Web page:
In 1927 Vasyl Pashnytskyi became a student of the Lviv University. He made a living earning a meager income by giving private lessons. He went on spending almost all the money on books. He was a regular visitor of all the Lviv bookstores and shops. His own library had already had more than a thousand volumes. The student Pashnytskyi spent a lot of time reading books at the National Museum, the Library of Shevchenko Scientific Society; he often communicated with the famous Lviv professors M. Wozniak and I. Svientsitskyi. While studying at university, he was also engaged in research work: he was collecting folklore and ethnographic materials, which were subsequently reflected in the ethnographic essay "The Lemko-Boiko borderland". The book was published in Polish in 1935 in collaboration with the Polish scientist Jan Falkovskyi.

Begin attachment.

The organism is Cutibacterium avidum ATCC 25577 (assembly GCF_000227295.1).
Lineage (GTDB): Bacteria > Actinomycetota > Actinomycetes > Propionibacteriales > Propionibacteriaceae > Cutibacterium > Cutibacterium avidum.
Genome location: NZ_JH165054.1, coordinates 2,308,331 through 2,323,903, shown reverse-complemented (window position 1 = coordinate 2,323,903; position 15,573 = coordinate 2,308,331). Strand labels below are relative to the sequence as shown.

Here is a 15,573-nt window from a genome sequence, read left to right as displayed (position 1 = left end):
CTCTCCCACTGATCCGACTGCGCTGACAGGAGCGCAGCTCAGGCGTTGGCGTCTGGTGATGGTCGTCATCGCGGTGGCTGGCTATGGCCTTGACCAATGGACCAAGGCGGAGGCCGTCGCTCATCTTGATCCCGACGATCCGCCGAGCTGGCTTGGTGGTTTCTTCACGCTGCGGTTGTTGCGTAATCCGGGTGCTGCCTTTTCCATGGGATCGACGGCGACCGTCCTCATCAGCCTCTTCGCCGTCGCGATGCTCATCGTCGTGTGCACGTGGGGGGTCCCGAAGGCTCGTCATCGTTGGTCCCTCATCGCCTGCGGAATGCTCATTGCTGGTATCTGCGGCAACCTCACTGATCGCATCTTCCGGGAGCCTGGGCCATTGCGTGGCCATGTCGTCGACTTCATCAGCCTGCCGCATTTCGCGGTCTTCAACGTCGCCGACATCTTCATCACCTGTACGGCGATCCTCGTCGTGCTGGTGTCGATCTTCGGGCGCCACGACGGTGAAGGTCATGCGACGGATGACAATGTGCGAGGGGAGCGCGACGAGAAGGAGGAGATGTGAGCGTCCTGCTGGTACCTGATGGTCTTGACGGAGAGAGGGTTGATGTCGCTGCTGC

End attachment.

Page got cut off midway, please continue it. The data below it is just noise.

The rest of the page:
After graduation from the university, Vasyl Pashnytskyi returned to Stanislaviv and began teaching Polish language and literature in Ukrainian Public High School and later he became a teacher of Ukrainian language and literature in Ukrainian Trade High School. Over the years of his teaching, he was famous as a great scholar, a talented teacher who treated his students with love, respect and kindness. Children shared their problems, doubts, troubles with him, and he sincerely tried to help them. He supervised students especially from low-income families, sought for “Prosvita” scholarships for them; he often invited and treated them, allowed them to read books from his vast library.